When the canal had been extended to the Bog of Allen, big quantities of turf were carried by it to Dublin. Complaints were made of the high price charged. The boat-owners refusing to make any reduction, a mob of about fifty men, armed with swords and blunderbusses assembled at the Canal Harbour in Dublin in 1792, and insisted that the persons selling turf there should sell at the rates named or fixed by the buyers; and, having by violence succeeded, they soon afterwards returned and robbed the masters and men of the turf boats of sums which they termed levying fines for not assaulting them!

Cotton for Prosperous

A few days afterwards, about 200 persons forcibly broke open the Company’s stores at James’s St. Harbour, and also entered the boats to search for unmanufactured cotton, which they said they were informed was going up the canal to Prosperous, Co. Kildare, to be manufactured, and which they declared they would not permit. They found no cotton, but they threatened to come from time to time for the same purpose.

In 1788, an Act was passed authorizing the formation of the Kildare Canal Company, having as its object the making of a canal from Osberstown to Kilcullen. This Company, which had not very successfully made the canal as far as Naas, was in 1792 in financial difficulties. The directors made an offer of sale to the Grand Canal Company. This offer was rejected. In 1808, the latter company bought it through the Court of Chancery.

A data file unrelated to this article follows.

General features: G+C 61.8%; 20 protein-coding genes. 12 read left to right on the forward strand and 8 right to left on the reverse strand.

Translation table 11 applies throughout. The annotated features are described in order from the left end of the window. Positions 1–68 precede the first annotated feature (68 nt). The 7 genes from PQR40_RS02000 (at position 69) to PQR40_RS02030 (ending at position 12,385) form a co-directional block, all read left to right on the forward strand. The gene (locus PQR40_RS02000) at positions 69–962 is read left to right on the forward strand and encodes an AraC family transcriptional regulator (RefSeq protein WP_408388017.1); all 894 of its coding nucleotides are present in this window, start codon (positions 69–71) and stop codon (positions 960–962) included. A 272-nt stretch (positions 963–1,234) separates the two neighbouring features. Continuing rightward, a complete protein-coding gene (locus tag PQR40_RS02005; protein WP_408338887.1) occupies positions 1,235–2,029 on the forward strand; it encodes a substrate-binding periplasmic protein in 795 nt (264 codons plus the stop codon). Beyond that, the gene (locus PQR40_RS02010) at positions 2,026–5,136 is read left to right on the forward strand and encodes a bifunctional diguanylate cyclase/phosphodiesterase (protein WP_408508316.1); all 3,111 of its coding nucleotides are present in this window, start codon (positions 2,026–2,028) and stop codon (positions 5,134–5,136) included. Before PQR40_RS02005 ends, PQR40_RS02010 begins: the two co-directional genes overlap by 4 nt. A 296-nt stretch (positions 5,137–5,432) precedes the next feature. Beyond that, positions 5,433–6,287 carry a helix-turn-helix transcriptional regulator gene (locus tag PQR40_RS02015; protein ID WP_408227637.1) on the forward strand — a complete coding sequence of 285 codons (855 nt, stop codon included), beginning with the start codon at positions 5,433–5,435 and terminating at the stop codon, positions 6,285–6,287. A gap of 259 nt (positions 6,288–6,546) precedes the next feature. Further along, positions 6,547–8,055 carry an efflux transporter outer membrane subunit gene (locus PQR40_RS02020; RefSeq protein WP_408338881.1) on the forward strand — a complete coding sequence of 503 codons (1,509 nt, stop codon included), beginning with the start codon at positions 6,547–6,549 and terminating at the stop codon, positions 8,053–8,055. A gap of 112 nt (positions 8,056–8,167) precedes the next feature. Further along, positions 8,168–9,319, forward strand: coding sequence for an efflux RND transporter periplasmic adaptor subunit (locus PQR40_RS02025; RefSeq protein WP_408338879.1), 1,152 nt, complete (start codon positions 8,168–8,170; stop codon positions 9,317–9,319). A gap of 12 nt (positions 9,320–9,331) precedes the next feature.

It was then in a ruinous condition. The Grand Canal Company made extensive repairs, and completed the canal to Corbally in 1811. When the roads had been made on the banks of the canal, turnpike gates were put up in 1777. These turnpikes were let to the highest bidder. In the same year John Rorke was declared for one year, for ₤15, the buyer of the tolls between the City Basin and Sallins Bridge.

In 1804, the turnpike toll for a four-horse coach was ¼, and for a one-horse chaise or jaunting car 10d., to be paid at one gate, and once only in the same county. The milestones on the banks of the canal, were put up so that the excavation work could be referred to as having been completed to or at a distance from a certain milestone.